534 F2d 1032 United States v. Sir Kue Chin

534 F.2d 1032

UNITED STATES of America, Appellee,
SIR KUE CHIN, Appellant.

No. 263, Docket 75-1227.

United States Court of Appeals,
Second Circuit.

Argued Sept. 17, 1975.
Decided April 21, 1976.

Jonathan J. Silbermann, The Legal Aid Society, Federal Defender Services Unit, New York City (William J. Gallagher, The Legal Aid Society, Federal Defender Services Unit, New York City, of counsel), for appellant.

Howard S. Sussman, Asst. U.S. Atty., S. D. N. Y., New York City (Paul J. Curran, U.S. Atty., and T. Barry Kingham, Asst. U.S. Atty., S. D. N. Y., New York City, of counsel), for appellee.

Before FRIENDLY, TIMBERS and GURFEIN, Circuit Judges.

GURFEIN, Circuit Judge:


Defendant Sir Kue Chin ("Chin") appeals from a judgment of conviction entered in the United States District Court for the Southern District of New York, after a trial before Honorable William C. Conner, District Judge, and a jury. The first count of the indictment charged defendant with conspiring to violate the federal narcotics laws between November 1, 1973 and January 31, 1974, in violation of 21 U.S.C. § 846. The second count charged him with distributing and possessing with intent to distribute 0.04 grams of 38.7% pure heroin on November 4, 1973, in violation of 21 U.S.C. §§ 812, 841(a)(1) and 841(b)(1)(A). Sir Kue Chin was the sole defendant named in the indictment and was tried alone. He was convicted on both counts.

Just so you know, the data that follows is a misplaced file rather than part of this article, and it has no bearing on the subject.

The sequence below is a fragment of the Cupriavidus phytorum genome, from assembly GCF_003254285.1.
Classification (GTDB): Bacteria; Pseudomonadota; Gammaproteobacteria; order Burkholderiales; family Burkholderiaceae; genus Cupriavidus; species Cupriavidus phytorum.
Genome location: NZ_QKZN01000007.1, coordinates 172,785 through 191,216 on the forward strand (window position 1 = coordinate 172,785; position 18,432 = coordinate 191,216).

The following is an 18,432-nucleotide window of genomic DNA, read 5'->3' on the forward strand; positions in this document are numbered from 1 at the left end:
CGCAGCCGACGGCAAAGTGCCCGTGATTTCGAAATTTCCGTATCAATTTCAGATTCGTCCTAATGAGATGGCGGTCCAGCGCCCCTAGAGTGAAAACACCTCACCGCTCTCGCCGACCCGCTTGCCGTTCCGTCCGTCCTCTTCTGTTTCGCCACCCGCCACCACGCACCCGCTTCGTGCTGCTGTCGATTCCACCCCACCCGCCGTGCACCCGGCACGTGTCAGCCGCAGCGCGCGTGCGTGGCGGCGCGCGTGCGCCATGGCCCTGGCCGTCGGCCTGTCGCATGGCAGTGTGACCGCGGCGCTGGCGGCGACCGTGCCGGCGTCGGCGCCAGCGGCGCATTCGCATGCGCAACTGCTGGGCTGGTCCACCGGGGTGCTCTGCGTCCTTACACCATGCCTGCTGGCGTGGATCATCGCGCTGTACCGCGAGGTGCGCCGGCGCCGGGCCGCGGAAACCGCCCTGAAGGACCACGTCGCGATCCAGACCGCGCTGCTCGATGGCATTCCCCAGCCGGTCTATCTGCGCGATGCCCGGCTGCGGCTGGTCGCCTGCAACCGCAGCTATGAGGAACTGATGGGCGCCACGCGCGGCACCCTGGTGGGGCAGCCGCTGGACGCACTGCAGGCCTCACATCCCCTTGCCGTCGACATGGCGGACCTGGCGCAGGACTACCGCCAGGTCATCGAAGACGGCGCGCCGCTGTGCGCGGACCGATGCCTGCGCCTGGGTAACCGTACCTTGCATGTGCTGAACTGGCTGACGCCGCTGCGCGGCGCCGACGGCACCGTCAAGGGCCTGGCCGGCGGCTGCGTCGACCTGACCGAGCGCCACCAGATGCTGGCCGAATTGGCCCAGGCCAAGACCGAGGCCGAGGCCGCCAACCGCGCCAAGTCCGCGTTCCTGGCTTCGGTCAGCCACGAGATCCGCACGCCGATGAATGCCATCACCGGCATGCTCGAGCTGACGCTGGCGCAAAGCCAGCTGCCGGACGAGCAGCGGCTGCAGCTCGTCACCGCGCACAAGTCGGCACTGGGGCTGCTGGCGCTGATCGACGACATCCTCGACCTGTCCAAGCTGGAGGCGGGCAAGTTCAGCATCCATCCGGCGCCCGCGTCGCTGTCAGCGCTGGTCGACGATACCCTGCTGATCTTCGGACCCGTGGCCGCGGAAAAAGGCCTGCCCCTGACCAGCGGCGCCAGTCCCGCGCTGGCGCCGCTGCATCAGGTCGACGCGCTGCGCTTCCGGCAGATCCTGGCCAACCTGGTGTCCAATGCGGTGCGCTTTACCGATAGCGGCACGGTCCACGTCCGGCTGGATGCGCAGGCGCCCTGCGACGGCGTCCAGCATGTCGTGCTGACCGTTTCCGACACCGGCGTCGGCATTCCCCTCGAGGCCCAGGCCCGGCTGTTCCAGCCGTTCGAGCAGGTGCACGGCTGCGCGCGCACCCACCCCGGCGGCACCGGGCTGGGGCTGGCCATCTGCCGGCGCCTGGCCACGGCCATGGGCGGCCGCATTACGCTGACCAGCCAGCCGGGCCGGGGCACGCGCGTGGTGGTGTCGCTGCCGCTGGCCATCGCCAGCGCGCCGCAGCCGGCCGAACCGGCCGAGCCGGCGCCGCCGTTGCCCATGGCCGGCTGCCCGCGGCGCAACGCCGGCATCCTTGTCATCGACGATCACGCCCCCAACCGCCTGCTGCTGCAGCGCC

Appellant was sentenced to one year's imprisonment to be followed by three years' special parole on each of the two counts, the sentences to run concurrently. He is presently enlarged on bail pending appeal.


The proof at trial related to appellant's efforts during November and December 1973 to sell heroin in large quantities through Soo Yuen ("Soo") who, unknown to appellant, was an informer for the Drug Enforcement Administration ("DEA"). On November 3, 1973, Soo met appellant in Chinatown, represented himself to be a narcotics dealer from Oregon, and asked appellant to obtain narcotics for him. Appellant suggested a meeting for the following morning. At the meeting of November 4, appellant delivered to Soo a sample of 0.04 grams of 38.7% pure heroin and stated that he could obtain a pound and a half of heroin for $30,000. Appellant stated that his source for this pound and a half was Wong Lim.


Some two weeks later, Soo again met appellant in Chinatown and offered to introduce him to Soo's "old time partner . . . from Oregon" who would like to "get some narcotics and bring it back to Oregon." Appellant agreed. On November 21, 1973, at about two o'clock in the morning, Soo introduced appellant to an undercover agent of the DEA, Stephen Tse ("Tse"), at Shavey Lee's restaurant in Chinatown. In the ensuing conversation appellant offered to sell Tse heroin for $15,000 per pound, in minimum quantities of one-half pound. Tse agreed to buy a half pound " 'for a beginner' " and appellant replied that he would "talk to my man first, talk to this other man first" and "let you know." Tse and appellant arranged to meet again the following night at the same time at Shavey Lee's. No meeting took place on November 22, but appellant told Tse over the telephone that day to get in touch with Soo for further information.